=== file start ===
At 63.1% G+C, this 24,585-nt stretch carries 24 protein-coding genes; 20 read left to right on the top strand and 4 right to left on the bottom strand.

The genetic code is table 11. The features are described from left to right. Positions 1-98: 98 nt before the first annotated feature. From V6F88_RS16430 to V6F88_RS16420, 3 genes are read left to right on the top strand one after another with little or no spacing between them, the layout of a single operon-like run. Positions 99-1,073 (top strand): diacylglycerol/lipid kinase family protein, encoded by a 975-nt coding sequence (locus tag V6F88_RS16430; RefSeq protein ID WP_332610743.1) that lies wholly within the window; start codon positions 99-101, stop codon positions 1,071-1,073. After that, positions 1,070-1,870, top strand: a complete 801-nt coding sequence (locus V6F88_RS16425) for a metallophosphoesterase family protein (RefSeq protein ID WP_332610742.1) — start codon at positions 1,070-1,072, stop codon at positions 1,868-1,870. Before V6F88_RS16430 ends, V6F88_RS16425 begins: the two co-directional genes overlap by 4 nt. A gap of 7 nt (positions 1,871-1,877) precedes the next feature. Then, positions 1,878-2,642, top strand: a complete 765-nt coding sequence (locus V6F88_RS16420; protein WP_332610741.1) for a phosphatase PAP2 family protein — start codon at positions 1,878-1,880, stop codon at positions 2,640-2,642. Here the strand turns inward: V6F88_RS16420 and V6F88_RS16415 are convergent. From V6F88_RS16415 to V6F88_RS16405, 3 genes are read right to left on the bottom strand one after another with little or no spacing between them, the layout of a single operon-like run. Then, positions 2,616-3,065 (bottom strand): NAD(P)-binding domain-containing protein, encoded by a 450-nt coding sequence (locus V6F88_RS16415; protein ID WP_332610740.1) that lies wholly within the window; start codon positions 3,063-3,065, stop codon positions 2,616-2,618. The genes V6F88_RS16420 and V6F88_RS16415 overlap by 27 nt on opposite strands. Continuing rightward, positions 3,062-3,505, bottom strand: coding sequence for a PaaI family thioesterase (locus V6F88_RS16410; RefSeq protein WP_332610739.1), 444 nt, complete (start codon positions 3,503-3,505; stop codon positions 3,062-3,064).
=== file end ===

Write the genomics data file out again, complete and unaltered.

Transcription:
At 63.1% G+C, this 24,585-nt stretch carries 24 protein-coding genes; 20 read left to right on the top strand and 4 right to left on the bottom strand.

The genetic code is table 11. The features are described from left to right. Positions 1-98: 98 nt before the first annotated feature. From V6F88_RS16430 to V6F88_RS16420, 3 genes are read left to right on the top strand one after another with little or no spacing between them, the layout of a single operon-like run. Positions 99-1,073 (top strand): diacylglycerol/lipid kinase family protein, encoded by a 975-nt coding sequence (locus tag V6F88_RS16430; RefSeq protein ID WP_332610743.1) that lies wholly within the window; start codon positions 99-101, stop codon positions 1,071-1,073. After that, positions 1,070-1,870, top strand: a complete 801-nt coding sequence (locus V6F88_RS16425) for a metallophosphoesterase family protein (RefSeq protein ID WP_332610742.1) — start codon at positions 1,070-1,072, stop codon at positions 1,868-1,870. Before V6F88_RS16430 ends, V6F88_RS16425 begins: the two co-directional genes overlap by 4 nt. A gap of 7 nt (positions 1,871-1,877) precedes the next feature. Then, positions 1,878-2,642, top strand: a complete 765-nt coding sequence (locus V6F88_RS16420; protein WP_332610741.1) for a phosphatase PAP2 family protein — start codon at positions 1,878-1,880, stop codon at positions 2,640-2,642. Here the strand turns inward: V6F88_RS16420 and V6F88_RS16415 are convergent. From V6F88_RS16415 to V6F88_RS16405, 3 genes are read right to left on the bottom strand one after another with little or no spacing between them, the layout of a single operon-like run. Then, positions 2,616-3,065 (bottom strand): NAD(P)-binding domain-containing protein, encoded by a 450-nt coding sequence (locus V6F88_RS16415; protein ID WP_332610740.1) that lies wholly within the window; start codon positions 3,063-3,065, stop codon positions 2,616-2,618. The genes V6F88_RS16420 and V6F88_RS16415 overlap by 27 nt on opposite strands. Continuing rightward, positions 3,062-3,505, bottom strand: coding sequence for a PaaI family thioesterase (locus V6F88_RS16410; RefSeq protein WP_332610739.1), 444 nt, complete (start codon positions 3,503-3,505; stop codon positions 3,062-3,064).